Study: Women who abort have higher risk of depression, even if pregnancies were unwanted

pregnant, pregnancy center

A new study, Affective and Substance Abuse Disorders Following Abortion by Pregnancy Intention in the United States: A Longitudinal Cohort Study, found that women who aborted their babies during wanted pregnancies suffered higher rates of depression and other mental disorders than those who aborted willingly. The “abortions of wanted babies” category includes women who aborted due to a disability in the baby, as well as those who were coerced into abortions by partners or parents. In the study, 20% of aborting women were classified as having aborted a baby they wanted.

The study did not collect data on the reasons why women aborted their babies during wanted pregnancies. But extrapolating from other data, researchers estimated that at most, one fifth of the women who aborted wanted babies did so due to fetal anomaly. As many as four fifths of the total “wanted baby” abortions, then, were for other reasons. This leaves open the possibility that these women were coerced.

The 20% figure would mean that possibly two out of every ten women entering an abortion facility are aborting wanted babies. The authors applied their data to the number of abortions worldwide, to get a figure of 6,997,200 abortions of wanted preborn children every year, with up to four-fifths of this number being coerced.

READ: Bereaved siblings of aborted children speak out against abortion

According to the study, women who aborted wanted pregnancies suffered from mental disorders 1.43 times more often than women who aborted ‘unwanted’ pregnancies. However, the study shows increased risks to mental health after women aborted during unwanted pregnancies too.

For example, 25.8% of women who never aborted claimed to be depressed. For women who aborted their babies willingly, the number was 28.2%. For those aborting wanted babies, the number jumped to 37.5%. The study found that women who aborted during their unwanted pregnancies even “had a 94% higher risk of subsequent suicidal thoughts than women without a history of abortion. They were also 270% more likely to report subsequent alcohol abuse or dependence.” Women who aborted willingly were much more likely than women who did not abort to suffer from drug addiction (15.8% to 5.3% respectively). Rates of depression and other mental health issues, however, were highest among women who aborted during wanted pregnancies.


The study indicates that while any kind of abortion is bad for women, those who aborted a baby during a wanted pregnancy are worse. So why don’t abortion facilities screen women to see if they are being coerced?

Former abortion workers have said abortion facilities push abortion. Many post-abortive women have described being pressured into abortion by abortion “counselors” who were like salespeople. The more abortions an abortion facility can do, the more money they make. It is not in their best interest to turn women away for any reason.

Pro-lifers have proposed laws requiring abortionists to ask women if they are being coerced, and pro-abortion forces have opposed those laws. One law, passed in Wisconsin, says:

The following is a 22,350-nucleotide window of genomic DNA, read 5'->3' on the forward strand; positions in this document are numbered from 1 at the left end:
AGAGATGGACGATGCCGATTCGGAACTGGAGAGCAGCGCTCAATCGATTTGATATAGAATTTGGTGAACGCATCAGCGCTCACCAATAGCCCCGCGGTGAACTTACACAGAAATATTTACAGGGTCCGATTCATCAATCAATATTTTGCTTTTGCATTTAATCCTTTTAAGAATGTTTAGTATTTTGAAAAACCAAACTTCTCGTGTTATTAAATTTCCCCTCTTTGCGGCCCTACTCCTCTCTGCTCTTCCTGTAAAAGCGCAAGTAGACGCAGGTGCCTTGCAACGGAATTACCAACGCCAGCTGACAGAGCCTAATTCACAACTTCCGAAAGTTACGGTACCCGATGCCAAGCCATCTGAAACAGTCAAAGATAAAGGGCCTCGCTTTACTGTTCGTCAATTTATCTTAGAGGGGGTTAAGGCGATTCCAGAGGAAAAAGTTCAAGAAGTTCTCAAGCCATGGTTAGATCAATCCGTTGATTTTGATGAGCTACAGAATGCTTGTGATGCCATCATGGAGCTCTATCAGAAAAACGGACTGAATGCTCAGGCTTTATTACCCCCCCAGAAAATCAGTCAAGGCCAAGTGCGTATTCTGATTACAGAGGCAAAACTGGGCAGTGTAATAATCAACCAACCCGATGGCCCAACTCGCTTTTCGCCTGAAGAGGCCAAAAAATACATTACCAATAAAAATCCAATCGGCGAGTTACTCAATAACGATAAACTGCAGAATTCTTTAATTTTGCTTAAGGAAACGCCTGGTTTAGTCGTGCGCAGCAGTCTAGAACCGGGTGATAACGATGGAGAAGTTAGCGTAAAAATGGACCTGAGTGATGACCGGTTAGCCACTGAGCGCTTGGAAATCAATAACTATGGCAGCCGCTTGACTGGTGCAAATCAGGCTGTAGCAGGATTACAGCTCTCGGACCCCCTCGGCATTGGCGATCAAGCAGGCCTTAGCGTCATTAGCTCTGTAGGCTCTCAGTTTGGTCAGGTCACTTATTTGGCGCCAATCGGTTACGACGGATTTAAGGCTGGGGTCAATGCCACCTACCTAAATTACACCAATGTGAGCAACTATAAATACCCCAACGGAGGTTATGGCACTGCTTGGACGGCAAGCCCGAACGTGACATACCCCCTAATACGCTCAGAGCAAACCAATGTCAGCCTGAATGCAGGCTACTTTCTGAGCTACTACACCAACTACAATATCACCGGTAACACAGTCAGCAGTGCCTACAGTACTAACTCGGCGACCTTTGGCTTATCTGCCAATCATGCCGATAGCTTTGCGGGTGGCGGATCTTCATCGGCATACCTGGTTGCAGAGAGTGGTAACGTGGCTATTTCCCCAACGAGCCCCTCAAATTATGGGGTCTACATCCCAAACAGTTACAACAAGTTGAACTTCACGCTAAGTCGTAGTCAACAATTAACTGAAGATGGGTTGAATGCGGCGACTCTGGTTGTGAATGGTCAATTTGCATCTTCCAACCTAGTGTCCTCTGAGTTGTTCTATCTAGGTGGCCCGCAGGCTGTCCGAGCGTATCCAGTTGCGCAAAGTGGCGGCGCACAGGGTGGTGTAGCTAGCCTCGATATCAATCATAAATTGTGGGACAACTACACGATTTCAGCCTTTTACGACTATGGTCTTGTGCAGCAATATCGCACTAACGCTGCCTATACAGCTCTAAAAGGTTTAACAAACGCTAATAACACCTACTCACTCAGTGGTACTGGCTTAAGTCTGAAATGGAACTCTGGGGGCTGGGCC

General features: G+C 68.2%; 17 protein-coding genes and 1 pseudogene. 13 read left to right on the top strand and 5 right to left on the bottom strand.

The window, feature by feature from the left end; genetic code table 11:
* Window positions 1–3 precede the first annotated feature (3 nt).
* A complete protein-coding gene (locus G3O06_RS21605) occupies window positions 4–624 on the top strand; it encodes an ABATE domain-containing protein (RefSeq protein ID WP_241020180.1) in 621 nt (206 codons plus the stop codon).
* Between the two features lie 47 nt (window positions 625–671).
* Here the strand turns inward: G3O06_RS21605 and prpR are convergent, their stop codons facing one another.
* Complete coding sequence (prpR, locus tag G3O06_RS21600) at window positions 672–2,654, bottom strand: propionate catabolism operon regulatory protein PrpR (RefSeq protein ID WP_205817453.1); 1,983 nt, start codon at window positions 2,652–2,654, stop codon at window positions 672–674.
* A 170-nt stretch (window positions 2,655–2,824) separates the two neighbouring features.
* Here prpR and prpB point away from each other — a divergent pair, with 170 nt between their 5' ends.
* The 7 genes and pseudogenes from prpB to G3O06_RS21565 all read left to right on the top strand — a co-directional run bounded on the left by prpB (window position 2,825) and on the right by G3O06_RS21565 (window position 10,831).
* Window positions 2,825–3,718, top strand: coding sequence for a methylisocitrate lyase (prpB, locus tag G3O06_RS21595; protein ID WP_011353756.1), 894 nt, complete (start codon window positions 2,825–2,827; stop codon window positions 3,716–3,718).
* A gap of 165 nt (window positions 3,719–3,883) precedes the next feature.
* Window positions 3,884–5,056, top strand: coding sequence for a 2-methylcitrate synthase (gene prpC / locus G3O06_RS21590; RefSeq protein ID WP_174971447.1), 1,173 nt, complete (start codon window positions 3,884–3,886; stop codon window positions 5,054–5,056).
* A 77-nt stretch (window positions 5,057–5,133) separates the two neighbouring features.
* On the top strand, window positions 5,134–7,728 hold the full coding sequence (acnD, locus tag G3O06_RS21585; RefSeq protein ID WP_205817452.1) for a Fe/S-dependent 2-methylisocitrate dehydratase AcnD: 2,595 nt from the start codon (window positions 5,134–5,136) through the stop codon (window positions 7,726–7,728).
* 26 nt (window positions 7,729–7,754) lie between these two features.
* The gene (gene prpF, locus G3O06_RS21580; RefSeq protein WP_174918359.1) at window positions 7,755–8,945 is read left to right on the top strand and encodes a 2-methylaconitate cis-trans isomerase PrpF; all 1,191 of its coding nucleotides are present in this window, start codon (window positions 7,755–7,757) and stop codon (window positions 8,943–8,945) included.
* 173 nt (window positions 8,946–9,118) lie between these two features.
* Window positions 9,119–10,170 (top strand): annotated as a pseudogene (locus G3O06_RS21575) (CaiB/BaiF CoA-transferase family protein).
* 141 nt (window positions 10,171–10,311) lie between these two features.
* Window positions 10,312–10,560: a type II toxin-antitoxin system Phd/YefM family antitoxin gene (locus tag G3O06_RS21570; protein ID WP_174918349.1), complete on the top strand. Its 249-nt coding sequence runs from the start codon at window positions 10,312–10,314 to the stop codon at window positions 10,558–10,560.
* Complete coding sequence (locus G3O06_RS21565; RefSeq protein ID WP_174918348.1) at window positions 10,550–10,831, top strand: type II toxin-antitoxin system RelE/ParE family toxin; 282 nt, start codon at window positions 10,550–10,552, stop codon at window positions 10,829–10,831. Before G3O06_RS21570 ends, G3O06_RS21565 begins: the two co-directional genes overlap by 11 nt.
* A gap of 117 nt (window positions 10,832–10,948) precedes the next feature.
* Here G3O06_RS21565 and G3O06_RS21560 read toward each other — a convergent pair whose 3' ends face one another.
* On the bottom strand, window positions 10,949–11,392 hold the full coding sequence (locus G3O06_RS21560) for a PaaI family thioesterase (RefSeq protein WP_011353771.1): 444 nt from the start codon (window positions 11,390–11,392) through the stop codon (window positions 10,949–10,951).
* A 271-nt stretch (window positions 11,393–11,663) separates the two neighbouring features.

The physician shall make the determination by speaking to the woman in person, out of the presence of anyone other than a person working for or with the physician. If the physician has reason to suspect that the woman is in danger of being physically harmed by anyone who is coercing the woman to consent to an abortion against her will, the physician shall inform the woman of services for victims or individuals at risk of domestic abuse and provide her with private access to a telephone.(1)

READ: Betty had two abortions. Now, she reaches out to women to help spare them from regret.

As reasonable as this law sounds, pro-abortion people were against it. Pro-choice authors Robin Marty and Jessica Mason Pieklo wrote:

Other than taking the pregnant person outside the presence of others and asking if they are being coerced into terminating the pregnancy, the law gives zero guidance on how doctors are to make such a determination, let alone prove it later should it be challenged. Furthermore, doctors are already mandatory reporters, so should a patient present with evidence of assault or domestic violence, physician’s standard of care already dictates they make a reasonable inquiry into that suspicion.

Finally, any informed consent requirement in the context of abortion regulation must also consider the doctors constitutional speech rights as well…

So the question remains, was it reasonable for the state of Wisconsin to mandate an additional, nebulous procedure in the course of treatment of a person seeking an abortion and attach criminal penalties for failing to comply?(2)

None of the reasons Marty and Pieklo give for opposing the anti-coercion measure seem convincing. The law spells out exactly what the abortionist is supposed to do. It orders him/her to check for coercion by violence or threat of violence. If abortion facilities are already doing this, why oppose the law? To say that abortionists cannot protect abused women because it takes away their “free speech” is also a bad argument.

Pro-choicers claim to care about women’s health and rights, but they won’t protect women from coerced abortion, even though coerced abortion leads to higher rates of depression and mental trauma for women.

  1. Robin Marty and Jessica Mason Pieklo The End of Roe V Wade: Inside the Right’s Plan to Destroy Legal Abortion New York: ig Publishing, 2019, 2013) 55-56
  2. Ibid., 56

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